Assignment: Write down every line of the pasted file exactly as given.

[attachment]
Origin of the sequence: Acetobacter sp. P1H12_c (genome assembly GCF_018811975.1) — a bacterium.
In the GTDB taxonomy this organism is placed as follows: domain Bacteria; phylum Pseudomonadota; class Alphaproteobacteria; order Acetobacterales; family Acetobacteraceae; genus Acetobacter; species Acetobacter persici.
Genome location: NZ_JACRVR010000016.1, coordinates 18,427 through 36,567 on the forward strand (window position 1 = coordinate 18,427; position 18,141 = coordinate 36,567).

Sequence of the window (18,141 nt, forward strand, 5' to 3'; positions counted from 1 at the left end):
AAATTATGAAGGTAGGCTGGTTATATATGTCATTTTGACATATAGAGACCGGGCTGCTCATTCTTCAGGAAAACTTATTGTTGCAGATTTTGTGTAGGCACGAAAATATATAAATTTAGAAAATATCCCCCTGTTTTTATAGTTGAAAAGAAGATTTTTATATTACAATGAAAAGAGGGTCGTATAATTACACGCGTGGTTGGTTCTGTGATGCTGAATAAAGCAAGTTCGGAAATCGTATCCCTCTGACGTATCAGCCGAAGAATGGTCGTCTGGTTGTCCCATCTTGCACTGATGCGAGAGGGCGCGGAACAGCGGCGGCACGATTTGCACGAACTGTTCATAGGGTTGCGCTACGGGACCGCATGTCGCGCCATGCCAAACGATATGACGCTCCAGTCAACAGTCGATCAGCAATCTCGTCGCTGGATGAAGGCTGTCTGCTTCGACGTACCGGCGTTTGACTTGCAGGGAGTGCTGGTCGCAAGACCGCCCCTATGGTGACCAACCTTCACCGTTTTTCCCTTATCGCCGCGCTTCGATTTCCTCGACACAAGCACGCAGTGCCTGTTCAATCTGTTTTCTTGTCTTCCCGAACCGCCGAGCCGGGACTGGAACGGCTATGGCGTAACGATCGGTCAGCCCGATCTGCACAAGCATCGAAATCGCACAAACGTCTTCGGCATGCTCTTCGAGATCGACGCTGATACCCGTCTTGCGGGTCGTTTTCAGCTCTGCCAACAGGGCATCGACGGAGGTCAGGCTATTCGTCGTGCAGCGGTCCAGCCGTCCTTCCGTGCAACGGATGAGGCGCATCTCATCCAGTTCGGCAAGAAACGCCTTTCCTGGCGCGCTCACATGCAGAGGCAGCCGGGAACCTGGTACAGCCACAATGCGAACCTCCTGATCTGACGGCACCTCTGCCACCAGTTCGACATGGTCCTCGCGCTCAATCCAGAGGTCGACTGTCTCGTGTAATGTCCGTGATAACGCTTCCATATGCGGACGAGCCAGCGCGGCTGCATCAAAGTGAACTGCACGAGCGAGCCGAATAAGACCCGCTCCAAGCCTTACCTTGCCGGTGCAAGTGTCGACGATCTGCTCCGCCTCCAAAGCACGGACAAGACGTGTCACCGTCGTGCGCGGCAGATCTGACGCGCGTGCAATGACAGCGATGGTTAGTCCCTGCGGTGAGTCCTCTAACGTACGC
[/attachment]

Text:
Origin of the sequence: Acetobacter sp. P1H12_c (genome assembly GCF_018811975.1) — a bacterium.
In the GTDB taxonomy this organism is placed as follows: domain Bacteria; phylum Pseudomonadota; class Alphaproteobacteria; order Acetobacterales; family Acetobacteraceae; genus Acetobacter; species Acetobacter persici.
Genome location: NZ_JACRVR010000016.1, coordinates 18,427 through 36,567 on the forward strand (window position 1 = coordinate 18,427; position 18,141 = coordinate 36,567).

Sequence of the window (18,141 nt, forward strand, 5' to 3'; positions counted from 1 at the left end):
AAATTATGAAGGTAGGCTGGTTATATATGTCATTTTGACATATAGAGACCGGGCTGCTCATTCTTCAGGAAAACTTATTGTTGCAGATTTTGTGTAGGCACGAAAATATATAAATTTAGAAAATATCCCCCTGTTTTTATAGTTGAAAAGAAGATTTTTATATTACAATGAAAAGAGGGTCGTATAATTACACGCGTGGTTGGTTCTGTGATGCTGAATAAAGCAAGTTCGGAAATCGTATCCCTCTGACGTATCAGCCGAAGAATGGTCGTCTGGTTGTCCCATCTTGCACTGATGCGAGAGGGCGCGGAACAGCGGCGGCACGATTTGCACGAACTGTTCATAGGGTTGCGCTACGGGACCGCATGTCGCGCCATGCCAAACGATATGACGCTCCAGTCAACAGTCGATCAGCAATCTCGTCGCTGGATGAAGGCTGTCTGCTTCGACGTACCGGCGTTTGACTTGCAGGGAGTGCTGGTCGCAAGACCGCCCCTATGGTGACCAACCTTCACCGTTTTTCCCTTATCGCCGCGCTTCGATTTCCTCGACACAAGCACGCAGTGCCTGTTCAATCTGTTTTCTTGTCTTCCCGAACCGCCGAGCCGGGACTGGAACGGCTATGGCGTAACGATCGGTCAGCCCGATCTGCACAAGCATCGAAATCGCACAAACGTCTTCGGCATGCTCTTCGAGATCGACGCTGATACCCGTCTTGCGGGTCGTTTTCAGCTCTGCCAACAGGGCATCGACGGAGGTCAGGCTATTCGTCGTGCAGCGGTCCAGCCGTCCTTCCGTGCAACGGATGAGGCGCATCTCATCCAGTTCGGCAAGAAACGCCTTTCCTGGCGCGCTCACATGCAGAGGCAGCCGGGAACCTGGTACAGCCACAATGCGAACCTCCTGATCTGACGGCACCTCTGCCACCAGTTCGACATGGTCCTCGCGCTCAATCCAGAGGTCGACTGTCTCGTGTAATGTCCGTGATAACGCTTCCATATGCGGACGAGCCAGCGCGGCTGCATCAAAGTGAACTGCACGAGCGAGCCGAATAAGACCCGCTCCAAGCCTTACCTTGCCGGTGCAAGTGTCGACGATCTGCTCCGCCTCCAAAGCACGGACAAGACGTGTCACCGTCGTGCGCGGCAGATCTGACGCGCGTGCAATGACAGCGATGGTTAGTCCCTGCGGTGAGTCCTCTAACGTACGC